Queensland University of Technology (Brisbane, Australia) claimed the inaugural Heavener International Case Competition
Queensland University of Technology (Brisbane, Australia) claimed the inaugural Heavener International Case Competition.

Inaugural Heavener International Case Competition a rousing success

GAINESVILLE, Fla. – The Heavener International Case Competition crowned its first-ever champion as Queensland University of Technology (Australia) won the inaugural event this past weekend.

QUT advanced through a competitive 20-team field, including an impressive group in the final round, to claim the title. The final round had four teams representing three continents. Joining QUT in the finals were the University of Alberta (Canada), which finished second; Concordia University (Canada), which placed third; and Singapore Management University, which finished fourth.

QUT’s Ryan Nolan won the competition’s Best Delivery Award.

The competition was a successful culmination for the Heavener School, which had wanted to host an international case competition for years. Heavener teams had traveled all over the globe performing exceptionally well in these events—including three wins and a second-place finish in 2014-15—and wanted to return the favor to their international peers by holding an event of its own. The addition of Heavener Hall, the college’s new, state of the art, undergraduate building in 2014, was the final piece the school needed to host such an event.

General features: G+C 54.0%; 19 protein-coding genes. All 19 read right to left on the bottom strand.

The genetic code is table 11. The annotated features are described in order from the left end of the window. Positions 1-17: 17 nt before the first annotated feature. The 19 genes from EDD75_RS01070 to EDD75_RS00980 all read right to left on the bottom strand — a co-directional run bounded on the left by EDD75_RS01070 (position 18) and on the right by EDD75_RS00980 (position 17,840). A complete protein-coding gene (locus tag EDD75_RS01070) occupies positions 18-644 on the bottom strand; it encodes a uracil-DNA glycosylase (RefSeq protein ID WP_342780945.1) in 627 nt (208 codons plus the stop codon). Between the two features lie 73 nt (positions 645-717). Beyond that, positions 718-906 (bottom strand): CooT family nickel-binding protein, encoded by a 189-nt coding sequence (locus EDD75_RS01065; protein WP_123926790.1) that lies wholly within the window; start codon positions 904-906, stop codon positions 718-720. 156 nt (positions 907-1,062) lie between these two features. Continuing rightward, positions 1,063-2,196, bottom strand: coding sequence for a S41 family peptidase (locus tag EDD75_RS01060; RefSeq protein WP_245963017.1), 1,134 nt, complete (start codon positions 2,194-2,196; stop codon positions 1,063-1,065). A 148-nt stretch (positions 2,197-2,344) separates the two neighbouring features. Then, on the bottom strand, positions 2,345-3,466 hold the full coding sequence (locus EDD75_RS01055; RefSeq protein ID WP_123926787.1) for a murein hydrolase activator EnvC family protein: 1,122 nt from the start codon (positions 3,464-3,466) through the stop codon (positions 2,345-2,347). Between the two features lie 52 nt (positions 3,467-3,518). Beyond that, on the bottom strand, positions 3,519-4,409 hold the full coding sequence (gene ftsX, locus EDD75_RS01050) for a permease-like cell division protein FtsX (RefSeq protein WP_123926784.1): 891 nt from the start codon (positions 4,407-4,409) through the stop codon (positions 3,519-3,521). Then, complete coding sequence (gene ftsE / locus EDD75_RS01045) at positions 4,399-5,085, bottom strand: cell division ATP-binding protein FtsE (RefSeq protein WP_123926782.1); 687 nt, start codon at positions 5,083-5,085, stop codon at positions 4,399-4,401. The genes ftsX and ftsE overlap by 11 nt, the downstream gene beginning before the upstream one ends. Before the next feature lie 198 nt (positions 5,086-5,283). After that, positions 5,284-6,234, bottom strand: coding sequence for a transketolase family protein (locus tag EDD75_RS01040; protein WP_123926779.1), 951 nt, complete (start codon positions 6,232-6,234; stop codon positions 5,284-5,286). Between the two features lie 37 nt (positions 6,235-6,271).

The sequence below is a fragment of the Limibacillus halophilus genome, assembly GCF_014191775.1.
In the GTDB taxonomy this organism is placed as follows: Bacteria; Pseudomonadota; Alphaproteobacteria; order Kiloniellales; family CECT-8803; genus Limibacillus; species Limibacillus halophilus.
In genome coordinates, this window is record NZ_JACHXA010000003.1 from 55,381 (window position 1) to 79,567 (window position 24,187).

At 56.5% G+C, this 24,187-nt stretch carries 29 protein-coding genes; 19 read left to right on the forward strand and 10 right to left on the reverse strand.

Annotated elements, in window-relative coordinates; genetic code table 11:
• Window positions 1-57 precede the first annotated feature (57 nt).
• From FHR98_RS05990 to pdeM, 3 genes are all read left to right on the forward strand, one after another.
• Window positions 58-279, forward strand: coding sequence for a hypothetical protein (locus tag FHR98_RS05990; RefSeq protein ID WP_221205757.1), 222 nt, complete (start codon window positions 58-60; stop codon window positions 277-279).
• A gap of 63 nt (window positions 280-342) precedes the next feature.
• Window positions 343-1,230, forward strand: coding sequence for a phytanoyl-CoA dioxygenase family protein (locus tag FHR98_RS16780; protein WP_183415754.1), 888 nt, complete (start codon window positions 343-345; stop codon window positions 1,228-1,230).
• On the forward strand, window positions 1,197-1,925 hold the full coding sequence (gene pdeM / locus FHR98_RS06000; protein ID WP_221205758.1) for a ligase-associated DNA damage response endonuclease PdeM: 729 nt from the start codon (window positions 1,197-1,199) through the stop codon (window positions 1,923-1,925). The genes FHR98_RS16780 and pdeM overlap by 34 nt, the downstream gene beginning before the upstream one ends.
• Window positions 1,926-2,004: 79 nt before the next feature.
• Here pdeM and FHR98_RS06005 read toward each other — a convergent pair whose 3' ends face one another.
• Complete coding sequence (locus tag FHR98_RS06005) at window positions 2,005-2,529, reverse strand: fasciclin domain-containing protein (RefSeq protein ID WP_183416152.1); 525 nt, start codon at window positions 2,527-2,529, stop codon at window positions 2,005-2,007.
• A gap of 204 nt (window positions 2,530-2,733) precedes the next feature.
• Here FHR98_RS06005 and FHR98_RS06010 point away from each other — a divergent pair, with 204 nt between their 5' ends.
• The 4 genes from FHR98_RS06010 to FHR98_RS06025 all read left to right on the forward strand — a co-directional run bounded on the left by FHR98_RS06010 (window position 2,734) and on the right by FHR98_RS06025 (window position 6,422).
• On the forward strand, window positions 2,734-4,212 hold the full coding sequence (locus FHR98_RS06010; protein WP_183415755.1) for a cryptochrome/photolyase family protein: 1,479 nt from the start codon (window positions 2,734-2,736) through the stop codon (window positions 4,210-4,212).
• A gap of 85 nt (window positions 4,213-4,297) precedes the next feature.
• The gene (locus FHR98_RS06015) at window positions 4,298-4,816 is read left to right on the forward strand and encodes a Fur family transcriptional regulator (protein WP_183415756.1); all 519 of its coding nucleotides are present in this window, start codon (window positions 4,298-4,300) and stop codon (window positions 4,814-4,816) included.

The majority of Heavener students with experience in international case competitions served on the event’s student committee. Therefore, Heavener’s team was composed of four rookies—Kate Benesch, Barrie Eisenberg, Kristin Fanto and Johanna Lugo. Although the team had its struggles in the first round, their performance in the second case was improved.

“How we performed in the first case really motivated us to put even more into the second case,” Eisenberg said. “You could see the difference.”

Despite the competitive nature of the event, the Heavener team was impressed with the opposition’s willingness to help. For instance, an opposing coach offered to take notes on the Heavener team’s performance because Dr. Sean Limon, who directs the Heavener case competition team, was dealing with numerous event obligations.

“We weren’t expecting that,” Fanto said. “That says a lot about these coaches.”

The Heavener School returns to competition this week as it participates in the John Molson Undergraduate Case Competition in Montreal.